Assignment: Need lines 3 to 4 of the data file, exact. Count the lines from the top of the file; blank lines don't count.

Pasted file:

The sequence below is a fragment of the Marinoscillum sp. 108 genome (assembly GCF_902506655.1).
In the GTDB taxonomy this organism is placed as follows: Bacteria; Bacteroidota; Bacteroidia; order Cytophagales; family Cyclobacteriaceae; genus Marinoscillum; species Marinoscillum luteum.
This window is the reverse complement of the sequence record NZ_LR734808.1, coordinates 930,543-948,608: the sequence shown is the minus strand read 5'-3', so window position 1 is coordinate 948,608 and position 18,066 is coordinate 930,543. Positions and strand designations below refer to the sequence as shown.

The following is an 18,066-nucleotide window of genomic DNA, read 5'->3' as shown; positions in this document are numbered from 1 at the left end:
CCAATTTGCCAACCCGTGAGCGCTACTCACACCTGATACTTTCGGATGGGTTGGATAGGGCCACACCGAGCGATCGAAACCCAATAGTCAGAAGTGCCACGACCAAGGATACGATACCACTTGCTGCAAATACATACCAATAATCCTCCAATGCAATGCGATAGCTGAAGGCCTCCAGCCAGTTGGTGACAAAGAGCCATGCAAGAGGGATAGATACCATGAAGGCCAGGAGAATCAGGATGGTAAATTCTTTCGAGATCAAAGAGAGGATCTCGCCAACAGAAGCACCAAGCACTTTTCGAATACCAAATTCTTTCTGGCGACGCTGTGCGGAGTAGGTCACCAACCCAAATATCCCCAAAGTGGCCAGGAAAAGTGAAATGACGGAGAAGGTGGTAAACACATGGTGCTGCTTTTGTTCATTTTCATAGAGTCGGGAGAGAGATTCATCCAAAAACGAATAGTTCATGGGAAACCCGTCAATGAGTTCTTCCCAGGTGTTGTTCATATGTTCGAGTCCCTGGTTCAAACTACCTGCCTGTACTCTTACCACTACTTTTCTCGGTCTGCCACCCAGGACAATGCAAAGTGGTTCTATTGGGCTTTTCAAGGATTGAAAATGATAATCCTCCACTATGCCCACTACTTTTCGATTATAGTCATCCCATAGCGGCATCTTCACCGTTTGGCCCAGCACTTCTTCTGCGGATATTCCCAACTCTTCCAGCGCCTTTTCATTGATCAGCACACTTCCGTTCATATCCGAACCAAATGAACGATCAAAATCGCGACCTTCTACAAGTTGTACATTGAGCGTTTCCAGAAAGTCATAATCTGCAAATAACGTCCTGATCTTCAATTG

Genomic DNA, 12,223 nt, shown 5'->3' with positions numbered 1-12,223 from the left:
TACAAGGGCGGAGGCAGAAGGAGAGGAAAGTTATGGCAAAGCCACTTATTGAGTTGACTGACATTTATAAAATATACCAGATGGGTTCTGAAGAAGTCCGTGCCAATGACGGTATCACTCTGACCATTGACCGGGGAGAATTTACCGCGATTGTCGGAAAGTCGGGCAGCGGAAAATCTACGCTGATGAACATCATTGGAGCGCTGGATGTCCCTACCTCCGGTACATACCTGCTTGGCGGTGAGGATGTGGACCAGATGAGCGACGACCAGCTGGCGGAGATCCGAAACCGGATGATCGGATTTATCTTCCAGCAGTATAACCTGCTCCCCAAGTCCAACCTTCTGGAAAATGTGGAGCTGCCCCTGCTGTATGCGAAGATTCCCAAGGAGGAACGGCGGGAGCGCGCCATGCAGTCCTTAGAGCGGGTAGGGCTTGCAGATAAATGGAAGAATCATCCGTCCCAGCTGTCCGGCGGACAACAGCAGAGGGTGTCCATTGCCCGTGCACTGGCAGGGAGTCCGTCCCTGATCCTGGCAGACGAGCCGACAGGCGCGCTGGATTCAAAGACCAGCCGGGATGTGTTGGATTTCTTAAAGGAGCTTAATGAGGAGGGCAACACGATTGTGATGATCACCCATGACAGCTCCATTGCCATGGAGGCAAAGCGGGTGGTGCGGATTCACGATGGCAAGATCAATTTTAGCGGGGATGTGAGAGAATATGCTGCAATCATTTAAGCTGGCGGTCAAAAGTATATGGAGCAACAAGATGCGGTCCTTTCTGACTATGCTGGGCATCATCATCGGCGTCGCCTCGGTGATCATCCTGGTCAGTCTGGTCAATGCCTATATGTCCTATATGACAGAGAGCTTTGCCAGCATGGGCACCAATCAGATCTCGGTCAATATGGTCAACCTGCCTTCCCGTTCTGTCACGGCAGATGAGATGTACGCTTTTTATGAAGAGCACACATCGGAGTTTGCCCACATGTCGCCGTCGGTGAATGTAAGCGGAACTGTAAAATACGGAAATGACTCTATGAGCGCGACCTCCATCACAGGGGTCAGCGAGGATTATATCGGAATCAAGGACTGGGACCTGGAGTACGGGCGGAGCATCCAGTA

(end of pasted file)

This window is the reverse complement of the sequence record NZ_LR734808.1, coordinates 930,543-948,608: the sequence shown is the minus strand read 5'-3', so window position 1 is coordinate 948,608 and position 18,066 is coordinate 930,543. Positions and strand designations below refer to the sequence as shown.

The following is an 18,066-nucleotide window of genomic DNA, read 5'->3' as shown; positions in this document are numbered from 1 at the left end: